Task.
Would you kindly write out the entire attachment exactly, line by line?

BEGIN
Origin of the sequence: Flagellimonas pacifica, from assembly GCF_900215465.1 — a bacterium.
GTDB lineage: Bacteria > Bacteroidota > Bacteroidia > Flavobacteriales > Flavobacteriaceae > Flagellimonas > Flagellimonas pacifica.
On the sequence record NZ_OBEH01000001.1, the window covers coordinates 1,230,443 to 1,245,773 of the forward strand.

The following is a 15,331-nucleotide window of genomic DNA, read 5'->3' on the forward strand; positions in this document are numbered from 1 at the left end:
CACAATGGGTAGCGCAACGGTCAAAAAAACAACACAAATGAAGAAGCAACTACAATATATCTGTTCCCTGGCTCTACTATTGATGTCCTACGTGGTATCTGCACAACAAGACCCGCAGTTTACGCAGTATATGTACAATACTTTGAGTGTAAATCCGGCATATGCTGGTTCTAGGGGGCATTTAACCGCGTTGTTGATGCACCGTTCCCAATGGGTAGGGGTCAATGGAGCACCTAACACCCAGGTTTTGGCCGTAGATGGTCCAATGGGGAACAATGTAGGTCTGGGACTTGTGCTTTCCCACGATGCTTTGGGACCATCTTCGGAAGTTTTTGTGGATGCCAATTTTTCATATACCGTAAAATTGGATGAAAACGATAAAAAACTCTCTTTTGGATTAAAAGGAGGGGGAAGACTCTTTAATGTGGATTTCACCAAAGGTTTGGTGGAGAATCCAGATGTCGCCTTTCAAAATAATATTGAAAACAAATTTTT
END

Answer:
Origin of the sequence: Flagellimonas pacifica, from assembly GCF_900215465.1 — a bacterium.
GTDB lineage: Bacteria > Bacteroidota > Bacteroidia > Flavobacteriales > Flavobacteriaceae > Flagellimonas > Flagellimonas pacifica.
On the sequence record NZ_OBEH01000001.1, the window covers coordinates 1,230,443 to 1,245,773 of the forward strand.

The following is a 15,331-nucleotide window of genomic DNA, read 5'->3' on the forward strand; positions in this document are numbered from 1 at the left end:
CACAATGGGTAGCGCAACGGTCAAAAAAACAACACAAATGAAGAAGCAACTACAATATATCTGTTCCCTGGCTCTACTATTGATGTCCTACGTGGTATCTGCACAACAAGACCCGCAGTTTACGCAGTATATGTACAATACTTTGAGTGTAAATCCGGCATATGCTGGTTCTAGGGGGCATTTAACCGCGTTGTTGATGCACCGTTCCCAATGGGTAGGGGTCAATGGAGCACCTAACACCCAGGTTTTGGCCGTAGATGGTCCAATGGGGAACAATGTAGGTCTGGGACTTGTGCTTTCCCACGATGCTTTGGGACCATCTTCGGAAGTTTTTGTGGATGCCAATTTTTCATATACCGTAAAATTGGATGAAAACGATAAAAAACTCTCTTTTGGATTAAAAGGAGGGGGAAGACTCTTTAATGTGGATTTCACCAAAGGTTTGGTGGAGAATCCAGATGTCGCCTTTCAAAATAATATTGAAAACAAATTTTT